MeetingNews Cover Story: Inferno Chases Attendees From Monte Carlo Resort

On Jan. 25, the 3,213-room Monte Carlo Resort & Casino caught fire on its facade from floors 27 to 32, sending one group that was on property scrambling from its meeting room and shutting down part of the Strip.

According to Monte Carlo's website, all individual and group/meeting reservations through Feb. 6 were to have been honored at parent firm MGMMirage's other nine Las Vegas properties. The burned facade along Monte Carlo's roof must be removed or secured before the property can reopen, the Clark County chief building inspector said on Jan. 26.

The resort's facade is made of a foam material that "melted off the side of the building and started a few fires below," according to Clark County Fire Chief Steve Smith. The foam is highly flammable, requiring an outer coating such as stucco to prevent it from burning. Several other resorts in Las Vegas use sheets or blocks of the dense foam to give the appearance of heavier stone and brick.

Thirteen people were treated for smoke inhalation, but the fire caused no major injuries. Gordon Absher, an MGM Mirage spokesman, said Monte Carlo employees went door-to-door evacuating guests. One guest who was in a 30th-floor guest room told a Las Vegas newspaper he heard housekeepers banging on doors and yelling, "Fire, get out!"

But Michelle Gothan, who planned a 40-person meeting at the resort for Early Warning, a Scottsdale-based fraud-management firm, felt there was too much delay in notifying and evacuating her group from the hotel's meeting space.

Gothan, the firm's senior marketing coordinator who was not on site, gave the account relayed to her by attendees: "The alarm went off briefly, then shut off, and then an announcement said, 'We are investigating the cause of the alarm. We will give you more information as soon as we get it.' Nobody in the meeting room was worried and went back to the agenda. About 10 minutes later, they heard a woman shriek, 'Oh my God!' right outside their meeting room-which stopped the meeting cold.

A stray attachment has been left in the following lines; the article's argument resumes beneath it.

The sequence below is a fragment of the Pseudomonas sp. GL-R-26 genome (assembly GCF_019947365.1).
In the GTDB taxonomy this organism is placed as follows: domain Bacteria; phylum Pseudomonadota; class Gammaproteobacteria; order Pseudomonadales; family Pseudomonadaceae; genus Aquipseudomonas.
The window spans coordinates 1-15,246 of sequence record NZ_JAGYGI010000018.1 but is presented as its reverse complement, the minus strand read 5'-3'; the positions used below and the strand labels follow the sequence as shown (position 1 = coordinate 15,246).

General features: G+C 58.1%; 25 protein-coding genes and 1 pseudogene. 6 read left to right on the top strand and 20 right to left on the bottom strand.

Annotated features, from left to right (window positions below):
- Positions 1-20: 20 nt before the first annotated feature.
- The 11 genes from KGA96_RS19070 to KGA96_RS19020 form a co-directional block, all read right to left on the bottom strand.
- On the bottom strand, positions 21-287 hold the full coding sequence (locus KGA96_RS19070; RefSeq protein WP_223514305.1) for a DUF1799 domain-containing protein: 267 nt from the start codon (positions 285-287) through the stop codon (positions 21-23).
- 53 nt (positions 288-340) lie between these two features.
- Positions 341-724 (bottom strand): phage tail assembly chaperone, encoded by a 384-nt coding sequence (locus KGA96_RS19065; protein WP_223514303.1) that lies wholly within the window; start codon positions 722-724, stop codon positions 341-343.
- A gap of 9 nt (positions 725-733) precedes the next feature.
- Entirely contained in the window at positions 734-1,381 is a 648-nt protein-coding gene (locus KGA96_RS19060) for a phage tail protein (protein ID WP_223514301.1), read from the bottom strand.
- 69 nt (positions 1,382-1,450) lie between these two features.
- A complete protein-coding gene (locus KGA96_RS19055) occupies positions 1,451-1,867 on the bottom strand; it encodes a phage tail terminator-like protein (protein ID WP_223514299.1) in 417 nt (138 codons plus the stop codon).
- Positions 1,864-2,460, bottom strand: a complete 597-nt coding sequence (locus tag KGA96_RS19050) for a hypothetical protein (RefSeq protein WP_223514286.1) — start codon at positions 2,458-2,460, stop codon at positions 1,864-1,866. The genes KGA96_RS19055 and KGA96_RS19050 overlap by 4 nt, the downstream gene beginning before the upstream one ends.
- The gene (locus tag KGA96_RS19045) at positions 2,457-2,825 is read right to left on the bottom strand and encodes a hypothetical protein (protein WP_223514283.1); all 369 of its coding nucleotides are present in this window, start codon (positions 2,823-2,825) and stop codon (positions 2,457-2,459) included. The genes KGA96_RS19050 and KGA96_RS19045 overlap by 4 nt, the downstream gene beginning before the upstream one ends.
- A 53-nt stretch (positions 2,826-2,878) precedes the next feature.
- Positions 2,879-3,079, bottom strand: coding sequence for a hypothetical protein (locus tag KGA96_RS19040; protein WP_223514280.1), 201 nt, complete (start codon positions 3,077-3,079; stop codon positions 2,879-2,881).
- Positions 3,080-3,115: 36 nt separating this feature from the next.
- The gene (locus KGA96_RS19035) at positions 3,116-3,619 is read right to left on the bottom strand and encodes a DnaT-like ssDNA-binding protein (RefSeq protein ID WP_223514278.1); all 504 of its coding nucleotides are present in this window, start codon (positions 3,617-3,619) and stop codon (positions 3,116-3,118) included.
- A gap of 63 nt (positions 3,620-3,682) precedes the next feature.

A hotel staffer came into the room right then and said, 'OK, you need to evacuate. Follow me.' Only then did the alarm go off again."

According to Gothan, the attendees were escorted for a few minutes to a back entrance of the hotel in order to avoid the main entrance, where chunks of melted and burning foam were falling to the ground. Once outside, the group saw that firefighters were already working on the fire.

Gothan said, "My people feel they were not told to leave quickly enough, "though she acknowledged that her group was meeting on a low floor and that other areas of the property were in more immediate danger. But Gothan said the contingency measures taken by MGM Mirage to direct evacuated Monte Carlo guests were excellent. "They made announcements, via bullhorn, in the Monte Carlo parking lot saying that guests should walk to the MGM Grand Garden Arena for more instructions," she said. "There was food and drink at the arena, and lots of staff helped out."

Many Monte Carlo guests were booked into the MGM Grand and New York - New York resorts, while Gothan's attendees went to the Bellagio. Most Monte Carlo guests were able to go back into the resort on Jan. 26 to collect their belongings.

Gothan's attendees left behind not only their session materials but also some of their luggage. Gothan noted, "Our VP had to jump through hoops to get clearance to go back into the meeting area. But once he got to the room, he was told that another person had already gone in and taken everything. We didn't find out for several hours that it was one of our own people."

One thing Gothan learned from the experience was this: "We need to have everyone's cell phone numbers on a master list before the meeting begins, and plan out a phone chain. It took us an hour after the evacuation to account for everyone, which made us pretty anxious."


Originally published February 11, 2008